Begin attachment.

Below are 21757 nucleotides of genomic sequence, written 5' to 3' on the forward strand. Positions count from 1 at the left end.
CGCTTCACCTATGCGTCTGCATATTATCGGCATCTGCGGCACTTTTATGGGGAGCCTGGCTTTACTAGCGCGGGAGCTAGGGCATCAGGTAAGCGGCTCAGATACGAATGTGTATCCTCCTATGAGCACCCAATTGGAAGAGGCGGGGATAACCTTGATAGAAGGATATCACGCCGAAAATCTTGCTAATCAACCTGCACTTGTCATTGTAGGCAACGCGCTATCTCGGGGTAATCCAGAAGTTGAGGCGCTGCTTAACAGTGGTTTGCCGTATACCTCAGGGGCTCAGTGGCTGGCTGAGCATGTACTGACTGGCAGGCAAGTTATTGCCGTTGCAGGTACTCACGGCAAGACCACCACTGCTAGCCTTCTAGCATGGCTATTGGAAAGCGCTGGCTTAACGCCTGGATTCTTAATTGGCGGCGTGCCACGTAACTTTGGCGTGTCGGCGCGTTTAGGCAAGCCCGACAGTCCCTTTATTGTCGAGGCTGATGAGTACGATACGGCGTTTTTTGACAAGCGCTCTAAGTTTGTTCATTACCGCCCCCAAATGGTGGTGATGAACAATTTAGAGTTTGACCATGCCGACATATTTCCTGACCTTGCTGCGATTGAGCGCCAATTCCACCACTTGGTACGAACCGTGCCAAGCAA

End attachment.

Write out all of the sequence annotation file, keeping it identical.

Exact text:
Below are 21757 nucleotides of genomic sequence, written 5' to 3' on the forward strand. Positions count from 1 at the left end.
CGCTTCACCTATGCGTCTGCATATTATCGGCATCTGCGGCACTTTTATGGGGAGCCTGGCTTTACTAGCGCGGGAGCTAGGGCATCAGGTAAGCGGCTCAGATACGAATGTGTATCCTCCTATGAGCACCCAATTGGAAGAGGCGGGGATAACCTTGATAGAAGGATATCACGCCGAAAATCTTGCTAATCAACCTGCACTTGTCATTGTAGGCAACGCGCTATCTCGGGGTAATCCAGAAGTTGAGGCGCTGCTTAACAGTGGTTTGCCGTATACCTCAGGGGCTCAGTGGCTGGCTGAGCATGTACTGACTGGCAGGCAAGTTATTGCCGTTGCAGGTACTCACGGCAAGACCACCACTGCTAGCCTTCTAGCATGGCTATTGGAAAGCGCTGGCTTAACGCCTGGATTCTTAATTGGCGGCGTGCCACGTAACTTTGGCGTGTCGGCGCGTTTAGGCAAGCCCGACAGTCCCTTTATTGTCGAGGCTGATGAGTACGATACGGCGTTTTTTGACAAGCGCTCTAAGTTTGTTCATTACCGCCCCCAAATGGTGGTGATGAACAATTTAGAGTTTGACCATGCCGACATATTTCCTGACCTTGCTGCGATTGAGCGCCAATTCCACCACTTGGTACGAACCGTGCCAAGCAA